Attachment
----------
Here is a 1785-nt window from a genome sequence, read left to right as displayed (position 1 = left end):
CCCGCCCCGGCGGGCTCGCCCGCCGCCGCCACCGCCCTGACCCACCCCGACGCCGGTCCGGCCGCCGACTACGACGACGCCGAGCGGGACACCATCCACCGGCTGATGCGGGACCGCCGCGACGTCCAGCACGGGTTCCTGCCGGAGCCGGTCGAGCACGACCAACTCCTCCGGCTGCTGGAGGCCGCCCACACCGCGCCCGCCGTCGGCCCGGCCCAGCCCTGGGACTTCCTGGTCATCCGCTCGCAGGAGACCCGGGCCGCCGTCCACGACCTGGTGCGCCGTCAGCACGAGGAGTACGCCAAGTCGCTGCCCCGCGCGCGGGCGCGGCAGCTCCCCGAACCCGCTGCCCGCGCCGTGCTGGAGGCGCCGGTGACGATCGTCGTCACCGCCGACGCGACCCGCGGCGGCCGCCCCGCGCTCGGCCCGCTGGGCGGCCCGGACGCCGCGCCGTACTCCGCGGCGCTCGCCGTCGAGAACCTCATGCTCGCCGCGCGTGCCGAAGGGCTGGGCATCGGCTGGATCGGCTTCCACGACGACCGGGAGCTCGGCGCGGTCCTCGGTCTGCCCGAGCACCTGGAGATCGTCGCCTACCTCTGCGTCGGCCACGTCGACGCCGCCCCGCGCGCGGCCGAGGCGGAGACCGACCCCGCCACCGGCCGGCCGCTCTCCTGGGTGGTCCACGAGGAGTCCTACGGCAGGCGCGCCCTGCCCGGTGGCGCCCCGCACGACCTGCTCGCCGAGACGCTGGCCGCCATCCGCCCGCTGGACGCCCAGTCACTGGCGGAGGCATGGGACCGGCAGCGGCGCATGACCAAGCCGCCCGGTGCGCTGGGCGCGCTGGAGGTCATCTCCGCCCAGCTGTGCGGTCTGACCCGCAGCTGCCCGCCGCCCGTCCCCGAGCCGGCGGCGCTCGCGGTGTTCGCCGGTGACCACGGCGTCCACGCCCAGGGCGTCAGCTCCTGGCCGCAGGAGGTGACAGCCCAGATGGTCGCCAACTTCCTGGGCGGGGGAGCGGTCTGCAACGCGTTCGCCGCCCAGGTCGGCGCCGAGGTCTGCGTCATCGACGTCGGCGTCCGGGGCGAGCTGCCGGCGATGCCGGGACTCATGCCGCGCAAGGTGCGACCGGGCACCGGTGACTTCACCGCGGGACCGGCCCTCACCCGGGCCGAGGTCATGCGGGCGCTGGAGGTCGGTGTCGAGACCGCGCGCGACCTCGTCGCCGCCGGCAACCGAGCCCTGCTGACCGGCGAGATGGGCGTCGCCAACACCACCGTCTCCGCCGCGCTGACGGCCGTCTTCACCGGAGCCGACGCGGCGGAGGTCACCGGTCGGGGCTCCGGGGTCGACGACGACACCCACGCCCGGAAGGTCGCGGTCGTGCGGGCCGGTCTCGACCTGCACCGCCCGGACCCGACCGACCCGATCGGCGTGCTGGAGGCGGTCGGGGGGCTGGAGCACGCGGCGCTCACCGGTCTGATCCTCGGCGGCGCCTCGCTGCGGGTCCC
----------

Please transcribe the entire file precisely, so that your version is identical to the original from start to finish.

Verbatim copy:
Here is a 1785-nt window from a genome sequence, read left to right as displayed (position 1 = left end):
CCCGCCCCGGCGGGCTCGCCCGCCGCCGCCACCGCCCTGACCCACCCCGACGCCGGTCCGGCCGCCGACTACGACGACGCCGAGCGGGACACCATCCACCGGCTGATGCGGGACCGCCGCGACGTCCAGCACGGGTTCCTGCCGGAGCCGGTCGAGCACGACCAACTCCTCCGGCTGCTGGAGGCCGCCCACACCGCGCCCGCCGTCGGCCCGGCCCAGCCCTGGGACTTCCTGGTCATCCGCTCGCAGGAGACCCGGGCCGCCGTCCACGACCTGGTGCGCCGTCAGCACGAGGAGTACGCCAAGTCGCTGCCCCGCGCGCGGGCGCGGCAGCTCCCCGAACCCGCTGCCCGCGCCGTGCTGGAGGCGCCGGTGACGATCGTCGTCACCGCCGACGCGACCCGCGGCGGCCGCCCCGCGCTCGGCCCGCTGGGCGGCCCGGACGCCGCGCCGTACTCCGCGGCGCTCGCCGTCGAGAACCTCATGCTCGCCGCGCGTGCCGAAGGGCTGGGCATCGGCTGGATCGGCTTCCACGACGACCGGGAGCTCGGCGCGGTCCTCGGTCTGCCCGAGCACCTGGAGATCGTCGCCTACCTCTGCGTCGGCCACGTCGACGCCGCCCCGCGCGCGGCCGAGGCGGAGACCGACCCCGCCACCGGCCGGCCGCTCTCCTGGGTGGTCCACGAGGAGTCCTACGGCAGGCGCGCCCTGCCCGGTGGCGCCCCGCACGACCTGCTCGCCGAGACGCTGGCCGCCATCCGCCCGCTGGACGCCCAGTCACTGGCGGAGGCATGGGACCGGCAGCGGCGCATGACCAAGCCGCCCGGTGCGCTGGGCGCGCTGGAGGTCATCTCCGCCCAGCTGTGCGGTCTGACCCGCAGCTGCCCGCCGCCCGTCCCCGAGCCGGCGGCGCTCGCGGTGTTCGCCGGTGACCACGGCGTCCACGCCCAGGGCGTCAGCTCCTGGCCGCAGGAGGTGACAGCCCAGATGGTCGCCAACTTCCTGGGCGGGGGAGCGGTCTGCAACGCGTTCGCCGCCCAGGTCGGCGCCGAGGTCTGCGTCATCGACGTCGGCGTCCGGGGCGAGCTGCCGGCGATGCCGGGACTCATGCCGCGCAAGGTGCGACCGGGCACCGGTGACTTCACCGCGGGACCGGCCCTCACCCGGGCCGAGGTCATGCGGGCGCTGGAGGTCGGTGTCGAGACCGCGCGCGACCTCGTCGCCGCCGGCAACCGAGCCCTGCTGACCGGCGAGATGGGCGTCGCCAACACCACCGTCTCCGCCGCGCTGACGGCCGTCTTCACCGGAGCCGACGCGGCGGAGGTCACCGGTCGGGGCTCCGGGGTCGACGACGACACCCACGCCCGGAAGGTCGCGGTCGTGCGGGCCGGTCTCGACCTGCACCGCCCGGACCCGACCGACCCGATCGGCGTGCTGGAGGCGGTCGGGGGGCTGGAGCACGCGGCGCTCACCGGTCTGATCCTCGGCGGCGCCTCGCTGCGGGTCCC